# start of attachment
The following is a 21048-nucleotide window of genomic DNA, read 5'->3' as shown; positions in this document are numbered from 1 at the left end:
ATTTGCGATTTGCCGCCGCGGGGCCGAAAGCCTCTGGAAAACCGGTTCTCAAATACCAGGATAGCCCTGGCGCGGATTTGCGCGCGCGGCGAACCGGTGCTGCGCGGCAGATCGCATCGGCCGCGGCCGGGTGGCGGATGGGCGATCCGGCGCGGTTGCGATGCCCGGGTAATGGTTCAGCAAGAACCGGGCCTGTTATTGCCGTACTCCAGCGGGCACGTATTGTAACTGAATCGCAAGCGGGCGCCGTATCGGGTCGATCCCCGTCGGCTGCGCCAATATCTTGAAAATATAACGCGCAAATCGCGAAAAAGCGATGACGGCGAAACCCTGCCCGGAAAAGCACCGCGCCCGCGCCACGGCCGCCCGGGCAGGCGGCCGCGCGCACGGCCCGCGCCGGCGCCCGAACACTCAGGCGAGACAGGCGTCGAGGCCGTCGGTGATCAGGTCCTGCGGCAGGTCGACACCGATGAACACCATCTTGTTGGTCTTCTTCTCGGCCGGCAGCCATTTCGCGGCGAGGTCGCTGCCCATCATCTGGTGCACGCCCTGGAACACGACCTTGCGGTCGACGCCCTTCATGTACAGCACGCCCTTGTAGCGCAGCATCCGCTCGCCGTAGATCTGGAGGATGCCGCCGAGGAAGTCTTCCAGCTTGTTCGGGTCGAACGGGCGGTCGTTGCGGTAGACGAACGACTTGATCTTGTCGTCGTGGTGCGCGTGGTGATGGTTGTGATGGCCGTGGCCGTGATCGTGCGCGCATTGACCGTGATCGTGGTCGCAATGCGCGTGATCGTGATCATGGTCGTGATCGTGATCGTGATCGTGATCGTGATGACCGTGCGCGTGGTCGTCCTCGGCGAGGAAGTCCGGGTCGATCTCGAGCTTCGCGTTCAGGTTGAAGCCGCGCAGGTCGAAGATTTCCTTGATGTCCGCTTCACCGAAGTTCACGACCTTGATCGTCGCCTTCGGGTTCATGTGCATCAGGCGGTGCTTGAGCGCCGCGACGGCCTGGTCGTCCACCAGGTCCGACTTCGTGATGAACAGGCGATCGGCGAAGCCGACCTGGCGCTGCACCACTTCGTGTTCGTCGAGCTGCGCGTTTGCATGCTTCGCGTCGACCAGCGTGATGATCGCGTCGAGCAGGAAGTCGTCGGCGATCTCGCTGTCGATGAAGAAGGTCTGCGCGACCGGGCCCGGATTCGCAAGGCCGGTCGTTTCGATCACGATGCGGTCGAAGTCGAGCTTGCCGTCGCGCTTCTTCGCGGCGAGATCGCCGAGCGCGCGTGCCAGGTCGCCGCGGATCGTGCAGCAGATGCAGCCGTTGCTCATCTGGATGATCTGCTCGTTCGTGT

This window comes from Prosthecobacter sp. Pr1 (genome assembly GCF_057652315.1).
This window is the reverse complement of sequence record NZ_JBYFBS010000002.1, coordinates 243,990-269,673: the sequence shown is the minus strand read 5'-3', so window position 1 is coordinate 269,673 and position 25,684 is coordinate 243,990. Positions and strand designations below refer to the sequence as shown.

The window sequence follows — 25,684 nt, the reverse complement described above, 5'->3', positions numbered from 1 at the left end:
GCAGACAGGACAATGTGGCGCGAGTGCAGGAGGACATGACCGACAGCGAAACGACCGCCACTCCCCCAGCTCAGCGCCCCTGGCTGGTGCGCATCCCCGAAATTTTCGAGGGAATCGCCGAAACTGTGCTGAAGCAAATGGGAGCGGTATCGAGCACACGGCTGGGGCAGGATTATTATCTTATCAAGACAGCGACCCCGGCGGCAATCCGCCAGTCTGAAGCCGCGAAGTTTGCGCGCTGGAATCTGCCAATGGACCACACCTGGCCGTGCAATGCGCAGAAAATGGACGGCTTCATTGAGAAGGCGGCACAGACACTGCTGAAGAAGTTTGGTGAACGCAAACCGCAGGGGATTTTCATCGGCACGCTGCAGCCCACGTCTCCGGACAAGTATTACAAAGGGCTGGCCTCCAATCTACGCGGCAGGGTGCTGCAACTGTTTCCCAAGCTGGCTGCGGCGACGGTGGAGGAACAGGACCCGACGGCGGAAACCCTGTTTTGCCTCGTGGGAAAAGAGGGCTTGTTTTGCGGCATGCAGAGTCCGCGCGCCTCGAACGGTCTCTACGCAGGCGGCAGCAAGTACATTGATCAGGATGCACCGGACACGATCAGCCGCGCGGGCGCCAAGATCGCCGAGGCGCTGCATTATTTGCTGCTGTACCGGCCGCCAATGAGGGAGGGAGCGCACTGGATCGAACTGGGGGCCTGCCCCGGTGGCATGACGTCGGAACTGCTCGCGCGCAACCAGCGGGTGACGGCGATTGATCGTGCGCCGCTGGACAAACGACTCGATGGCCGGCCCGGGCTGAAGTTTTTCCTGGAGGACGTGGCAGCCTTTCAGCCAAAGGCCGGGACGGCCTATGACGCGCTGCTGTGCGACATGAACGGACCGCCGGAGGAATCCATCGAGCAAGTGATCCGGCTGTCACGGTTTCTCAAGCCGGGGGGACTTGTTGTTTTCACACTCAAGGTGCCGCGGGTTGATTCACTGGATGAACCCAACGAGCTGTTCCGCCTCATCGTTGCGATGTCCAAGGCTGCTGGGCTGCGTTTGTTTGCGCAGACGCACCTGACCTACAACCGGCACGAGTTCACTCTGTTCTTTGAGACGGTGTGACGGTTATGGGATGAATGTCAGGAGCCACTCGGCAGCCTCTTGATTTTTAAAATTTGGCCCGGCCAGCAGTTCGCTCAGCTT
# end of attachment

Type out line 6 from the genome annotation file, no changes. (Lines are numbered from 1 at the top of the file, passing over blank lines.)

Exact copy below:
GCAGACAGGACAATGTGGCGCGAGTGCAGGAGGACATGACCGACAGCGAAACGACCGCCACTCCCCCAGCTCAGCGCCCCTGGCTGGTGCGCATCCCCGAAATTTTCGAGGGAATCGCCGAAACTGTGCTGAAGCAAATGGGAGCGGTATCGAGCACACGGCTGGGGCAGGATTATTATCTTATCAAGACAGCGACCCCGGCGGCAATCCGCCAGTCTGAAGCCGCGAAGTTTGCGCGCTGGAATCTGCCAATGGACCACACCTGGCCGTGCAATGCGCAGAAAATGGACGGCTTCATTGAGAAGGCGGCACAGACACTGCTGAAGAAGTTTGGTGAACGCAAACCGCAGGGGATTTTCATCGGCACGCTGCAGCCCACGTCTCCGGACAAGTATTACAAAGGGCTGGCCTCCAATCTACGCGGCAGGGTGCTGCAACTGTTTCCCAAGCTGGCTGCGGCGACGGTGGAGGAACAGGACCCGACGGCGGAAACCCTGTTTTGCCTCGTGGGAAAAGAGGGCTTGTTTTGCGGCATGCAGAGTCCGCGCGCCTCGAACGGTCTCTACGCAGGCGGCAGCAAGTACATTGATCAGGATGCACCGGACACGATCAGCCGCGCGGGCGCCAAGATCGCCGAGGCGCTGCATTATTTGCTGCTGTACCGGCCGCCAATGAGGGAGGGAGCGCACTGGATCGAACTGGGGGCCTGCCCCGGTGGCATGACGTCGGAACTGCTCGCGCGCAACCAGCGGGTGACGGCGATTGATCGTGCGCCGCTGGACAAACGACTCGATGGCCGGCCCGGGCTGAAGTTTTTCCTGGAGGACGTGGCAGCCTTTCAGCCAAAGGCCGGGACGGCCTATGACGCGCTGCTGTGCGACATGAACGGACCGCCGGAGGAATCCATCGAGCAAGTGATCCGGCTGTCACGGTTTCTCAAGCCGGGGGGACTTGTTGTTTTCACACTCAAGGTGCCGCGGGTTGATTCACTGGATGAACCCAACGAGCTGTTCCGCCTCATCGTTGCGATGTCCAAGGCTGCTGGGCTGCGTTTGTTTGCGCAGACGCACCTGACCTACAACCGGCACGAGTTCACTCTGTTCTTTGAGACGGTGTGACGGTTATGGGATGAATGTCAGGAGCCACTCGGCAGCCTCTTGATTTTTAAAATTTGGCCCGGCCAGCAGTTCGCTCAGCTT